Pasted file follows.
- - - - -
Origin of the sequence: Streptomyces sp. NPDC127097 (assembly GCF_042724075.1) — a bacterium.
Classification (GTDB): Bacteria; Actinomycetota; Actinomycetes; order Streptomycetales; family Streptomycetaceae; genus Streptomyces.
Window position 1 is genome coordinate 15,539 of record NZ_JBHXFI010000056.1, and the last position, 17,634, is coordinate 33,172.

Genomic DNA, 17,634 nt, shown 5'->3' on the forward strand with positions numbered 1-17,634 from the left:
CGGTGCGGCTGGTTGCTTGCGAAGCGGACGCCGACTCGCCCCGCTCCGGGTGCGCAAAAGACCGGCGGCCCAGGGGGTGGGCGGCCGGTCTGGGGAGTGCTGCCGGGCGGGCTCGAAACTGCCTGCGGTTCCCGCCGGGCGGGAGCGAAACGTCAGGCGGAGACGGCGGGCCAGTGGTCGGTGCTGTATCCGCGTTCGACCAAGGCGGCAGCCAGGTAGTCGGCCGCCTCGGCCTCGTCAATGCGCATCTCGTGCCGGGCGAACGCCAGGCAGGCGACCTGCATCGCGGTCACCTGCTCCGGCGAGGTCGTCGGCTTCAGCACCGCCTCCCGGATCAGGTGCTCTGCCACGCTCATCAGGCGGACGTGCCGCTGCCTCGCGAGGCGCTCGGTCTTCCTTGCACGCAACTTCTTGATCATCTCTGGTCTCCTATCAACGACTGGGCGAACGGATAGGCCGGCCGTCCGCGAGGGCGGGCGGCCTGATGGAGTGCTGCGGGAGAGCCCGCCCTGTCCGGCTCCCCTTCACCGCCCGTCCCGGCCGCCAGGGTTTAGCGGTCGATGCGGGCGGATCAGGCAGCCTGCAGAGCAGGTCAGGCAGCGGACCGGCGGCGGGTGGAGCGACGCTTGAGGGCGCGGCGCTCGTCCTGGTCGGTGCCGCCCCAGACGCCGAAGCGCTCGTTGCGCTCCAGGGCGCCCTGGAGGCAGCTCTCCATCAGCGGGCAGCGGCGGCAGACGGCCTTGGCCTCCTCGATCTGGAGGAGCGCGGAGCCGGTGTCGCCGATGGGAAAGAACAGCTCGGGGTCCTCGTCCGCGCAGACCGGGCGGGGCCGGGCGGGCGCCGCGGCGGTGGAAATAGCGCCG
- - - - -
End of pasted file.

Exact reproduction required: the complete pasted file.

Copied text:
Origin of the sequence: Streptomyces sp. NPDC127097 (assembly GCF_042724075.1) — a bacterium.
Classification (GTDB): Bacteria; Actinomycetota; Actinomycetes; order Streptomycetales; family Streptomycetaceae; genus Streptomyces.
Window position 1 is genome coordinate 15,539 of record NZ_JBHXFI010000056.1, and the last position, 17,634, is coordinate 33,172.

Genomic DNA, 17,634 nt, shown 5'->3' on the forward strand with positions numbered 1-17,634 from the left:
CGGTGCGGCTGGTTGCTTGCGAAGCGGACGCCGACTCGCCCCGCTCCGGGTGCGCAAAAGACCGGCGGCCCAGGGGGTGGGCGGCCGGTCTGGGGAGTGCTGCCGGGCGGGCTCGAAACTGCCTGCGGTTCCCGCCGGGCGGGAGCGAAACGTCAGGCGGAGACGGCGGGCCAGTGGTCGGTGCTGTATCCGCGTTCGACCAAGGCGGCAGCCAGGTAGTCGGCCGCCTCGGCCTCGTCAATGCGCATCTCGTGCCGGGCGAACGCCAGGCAGGCGACCTGCATCGCGGTCACCTGCTCCGGCGAGGTCGTCGGCTTCAGCACCGCCTCCCGGATCAGGTGCTCTGCCACGCTCATCAGGCGGACGTGCCGCTGCCTCGCGAGGCGCTCGGTCTTCCTTGCACGCAACTTCTTGATCATCTCTGGTCTCCTATCAACGACTGGGCGAACGGATAGGCCGGCCGTCCGCGAGGGCGGGCGGCCTGATGGAGTGCTGCGGGAGAGCCCGCCCTGTCCGGCTCCCCTTCACCGCCCGTCCCGGCCGCCAGGGTTTAGCGGTCGATGCGGGCGGATCAGGCAGCCTGCAGAGCAGGTCAGGCAGCGGACCGGCGGCGGGTGGAGCGACGCTTGAGGGCGCGGCGCTCGTCCTGGTCGGTGCCGCCCCAGACGCCGAAGCGCTCGTTGCGCTCCAGGGCGCCCTGGAGGCAGCTCTCCATCAGCGGGCAGCGGCGGCAGACGGCCTTGGCCTCCTCGATCTGGAGGAGCGCGGAGCCGGTGTCGCCGATGGGAAAGAACAGCTCGGGGTCCTCGTCCGCGCAGACCGGGCGGGGCCGGGCGGGCGCCGCGGCGGTGGAAATAGCGCCG